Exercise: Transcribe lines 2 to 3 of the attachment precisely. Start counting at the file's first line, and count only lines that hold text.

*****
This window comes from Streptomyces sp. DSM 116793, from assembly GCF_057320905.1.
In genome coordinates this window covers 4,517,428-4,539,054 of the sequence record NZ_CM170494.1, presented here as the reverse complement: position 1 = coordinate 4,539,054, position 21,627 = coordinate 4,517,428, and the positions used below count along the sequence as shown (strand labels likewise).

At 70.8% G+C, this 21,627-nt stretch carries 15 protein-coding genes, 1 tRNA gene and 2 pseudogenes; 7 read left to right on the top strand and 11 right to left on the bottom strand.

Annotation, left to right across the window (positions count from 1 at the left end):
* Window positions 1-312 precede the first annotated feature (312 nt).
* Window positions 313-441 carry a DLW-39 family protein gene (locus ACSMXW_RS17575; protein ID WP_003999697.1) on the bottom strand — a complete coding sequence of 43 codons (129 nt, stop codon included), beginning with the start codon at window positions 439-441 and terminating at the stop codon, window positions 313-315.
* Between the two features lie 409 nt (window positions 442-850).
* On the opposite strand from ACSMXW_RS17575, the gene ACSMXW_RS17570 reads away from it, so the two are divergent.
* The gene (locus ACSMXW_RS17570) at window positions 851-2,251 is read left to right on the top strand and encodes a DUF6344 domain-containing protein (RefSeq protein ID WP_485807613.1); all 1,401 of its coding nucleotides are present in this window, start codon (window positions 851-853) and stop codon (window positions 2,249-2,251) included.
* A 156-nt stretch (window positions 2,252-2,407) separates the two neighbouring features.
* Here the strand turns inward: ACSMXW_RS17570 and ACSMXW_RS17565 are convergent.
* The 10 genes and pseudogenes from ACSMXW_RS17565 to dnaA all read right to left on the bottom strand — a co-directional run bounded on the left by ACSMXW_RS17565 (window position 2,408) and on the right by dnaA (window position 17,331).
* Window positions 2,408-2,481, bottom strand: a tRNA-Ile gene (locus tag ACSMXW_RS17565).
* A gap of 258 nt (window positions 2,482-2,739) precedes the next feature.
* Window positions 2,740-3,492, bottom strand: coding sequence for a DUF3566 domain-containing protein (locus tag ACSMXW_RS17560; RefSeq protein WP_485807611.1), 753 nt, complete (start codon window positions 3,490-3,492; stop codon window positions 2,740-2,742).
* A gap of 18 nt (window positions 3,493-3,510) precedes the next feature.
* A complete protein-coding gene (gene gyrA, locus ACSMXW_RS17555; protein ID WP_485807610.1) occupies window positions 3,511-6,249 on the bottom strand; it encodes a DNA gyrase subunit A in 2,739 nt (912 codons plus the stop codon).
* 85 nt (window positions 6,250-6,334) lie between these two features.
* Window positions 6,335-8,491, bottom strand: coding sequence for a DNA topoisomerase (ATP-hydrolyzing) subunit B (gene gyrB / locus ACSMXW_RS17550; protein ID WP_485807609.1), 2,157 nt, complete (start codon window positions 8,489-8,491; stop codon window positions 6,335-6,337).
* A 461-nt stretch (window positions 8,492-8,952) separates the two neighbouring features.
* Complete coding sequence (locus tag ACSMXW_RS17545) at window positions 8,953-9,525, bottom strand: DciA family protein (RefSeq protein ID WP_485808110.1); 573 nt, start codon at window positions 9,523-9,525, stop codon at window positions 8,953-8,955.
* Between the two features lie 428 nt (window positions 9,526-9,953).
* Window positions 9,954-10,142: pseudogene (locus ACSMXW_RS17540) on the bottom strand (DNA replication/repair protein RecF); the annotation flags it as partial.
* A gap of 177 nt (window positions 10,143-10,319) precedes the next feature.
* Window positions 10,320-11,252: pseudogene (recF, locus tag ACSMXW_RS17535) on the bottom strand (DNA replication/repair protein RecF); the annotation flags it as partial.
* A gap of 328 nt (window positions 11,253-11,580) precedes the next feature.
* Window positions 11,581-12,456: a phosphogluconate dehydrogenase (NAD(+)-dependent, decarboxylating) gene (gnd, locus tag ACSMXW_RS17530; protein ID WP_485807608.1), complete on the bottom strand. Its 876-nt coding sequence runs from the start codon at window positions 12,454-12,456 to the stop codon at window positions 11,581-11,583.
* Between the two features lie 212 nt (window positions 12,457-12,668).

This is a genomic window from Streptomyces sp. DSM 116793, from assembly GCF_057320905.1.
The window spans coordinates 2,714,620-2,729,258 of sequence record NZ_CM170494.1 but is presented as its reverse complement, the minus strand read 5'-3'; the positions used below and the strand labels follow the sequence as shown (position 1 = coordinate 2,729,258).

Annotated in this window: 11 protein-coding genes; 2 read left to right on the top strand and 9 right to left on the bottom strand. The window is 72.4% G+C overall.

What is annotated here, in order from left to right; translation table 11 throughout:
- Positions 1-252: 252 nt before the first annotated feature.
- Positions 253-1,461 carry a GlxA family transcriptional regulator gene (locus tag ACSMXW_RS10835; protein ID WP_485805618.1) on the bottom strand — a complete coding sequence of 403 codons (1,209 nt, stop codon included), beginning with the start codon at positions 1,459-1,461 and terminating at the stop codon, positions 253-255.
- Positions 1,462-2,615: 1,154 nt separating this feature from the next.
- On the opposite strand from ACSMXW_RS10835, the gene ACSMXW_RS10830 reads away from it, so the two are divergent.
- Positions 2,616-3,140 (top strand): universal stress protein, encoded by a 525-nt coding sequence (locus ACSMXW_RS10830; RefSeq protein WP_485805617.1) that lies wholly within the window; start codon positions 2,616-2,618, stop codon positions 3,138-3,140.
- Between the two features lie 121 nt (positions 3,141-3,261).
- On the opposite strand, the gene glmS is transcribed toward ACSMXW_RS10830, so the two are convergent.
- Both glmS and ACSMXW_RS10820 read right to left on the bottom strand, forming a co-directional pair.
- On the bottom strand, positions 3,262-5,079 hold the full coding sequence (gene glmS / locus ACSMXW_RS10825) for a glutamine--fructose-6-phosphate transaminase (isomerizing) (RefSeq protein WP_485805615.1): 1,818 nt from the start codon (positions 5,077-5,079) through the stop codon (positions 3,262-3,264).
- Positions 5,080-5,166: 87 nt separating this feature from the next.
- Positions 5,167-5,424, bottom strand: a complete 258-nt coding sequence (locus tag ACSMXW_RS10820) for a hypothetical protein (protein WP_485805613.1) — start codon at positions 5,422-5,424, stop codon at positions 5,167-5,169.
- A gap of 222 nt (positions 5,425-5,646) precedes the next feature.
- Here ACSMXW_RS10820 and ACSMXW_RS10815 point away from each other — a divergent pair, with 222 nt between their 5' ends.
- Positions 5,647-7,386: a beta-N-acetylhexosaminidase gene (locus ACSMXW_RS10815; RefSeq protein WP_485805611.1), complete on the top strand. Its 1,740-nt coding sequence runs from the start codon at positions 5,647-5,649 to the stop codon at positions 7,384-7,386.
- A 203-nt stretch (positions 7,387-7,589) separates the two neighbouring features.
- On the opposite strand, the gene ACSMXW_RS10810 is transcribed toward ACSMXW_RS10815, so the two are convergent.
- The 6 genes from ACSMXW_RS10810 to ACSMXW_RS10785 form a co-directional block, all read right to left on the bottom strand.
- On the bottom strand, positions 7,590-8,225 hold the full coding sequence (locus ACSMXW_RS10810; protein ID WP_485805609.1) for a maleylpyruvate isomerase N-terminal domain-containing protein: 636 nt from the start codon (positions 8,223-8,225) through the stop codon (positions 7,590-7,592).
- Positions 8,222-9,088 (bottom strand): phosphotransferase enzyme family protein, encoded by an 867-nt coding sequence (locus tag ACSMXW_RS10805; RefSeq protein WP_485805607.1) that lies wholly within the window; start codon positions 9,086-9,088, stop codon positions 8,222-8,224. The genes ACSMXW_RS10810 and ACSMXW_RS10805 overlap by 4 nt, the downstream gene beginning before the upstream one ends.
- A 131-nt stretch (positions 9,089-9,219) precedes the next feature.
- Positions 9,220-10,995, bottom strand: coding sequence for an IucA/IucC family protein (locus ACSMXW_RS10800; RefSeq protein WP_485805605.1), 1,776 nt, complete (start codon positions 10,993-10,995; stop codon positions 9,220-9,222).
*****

In genome coordinates this window covers 4,517,428-4,539,054 of the sequence record NZ_CM170494.1, presented here as the reverse complement: position 1 = coordinate 4,539,054, position 21,627 = coordinate 4,517,428, and the positions used below count along the sequence as shown (strand labels likewise).

At 70.8% G+C, this 21,627-nt stretch carries 15 protein-coding genes, 1 tRNA gene and 2 pseudogenes; 7 read left to right on the top strand and 11 right to left on the bottom strand.